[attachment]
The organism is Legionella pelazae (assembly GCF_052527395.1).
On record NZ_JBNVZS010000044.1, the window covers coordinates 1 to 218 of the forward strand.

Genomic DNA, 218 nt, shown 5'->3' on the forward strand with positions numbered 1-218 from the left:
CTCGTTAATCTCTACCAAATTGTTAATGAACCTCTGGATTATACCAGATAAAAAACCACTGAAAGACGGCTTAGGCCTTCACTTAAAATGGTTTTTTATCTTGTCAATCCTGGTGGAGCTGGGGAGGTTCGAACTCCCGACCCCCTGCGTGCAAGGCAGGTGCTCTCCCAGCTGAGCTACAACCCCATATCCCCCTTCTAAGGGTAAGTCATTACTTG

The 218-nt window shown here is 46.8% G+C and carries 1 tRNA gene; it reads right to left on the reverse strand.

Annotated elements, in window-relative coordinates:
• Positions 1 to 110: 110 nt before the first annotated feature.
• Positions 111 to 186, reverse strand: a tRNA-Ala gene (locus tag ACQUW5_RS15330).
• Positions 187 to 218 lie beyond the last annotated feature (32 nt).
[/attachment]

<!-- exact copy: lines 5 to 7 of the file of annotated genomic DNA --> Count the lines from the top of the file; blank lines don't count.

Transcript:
The 218-nt window shown here is 46.8% G+C and carries 1 tRNA gene; it reads right to left on the reverse strand.

Annotated elements, in window-relative coordinates:
• Positions 1 to 110: 110 nt before the first annotated feature.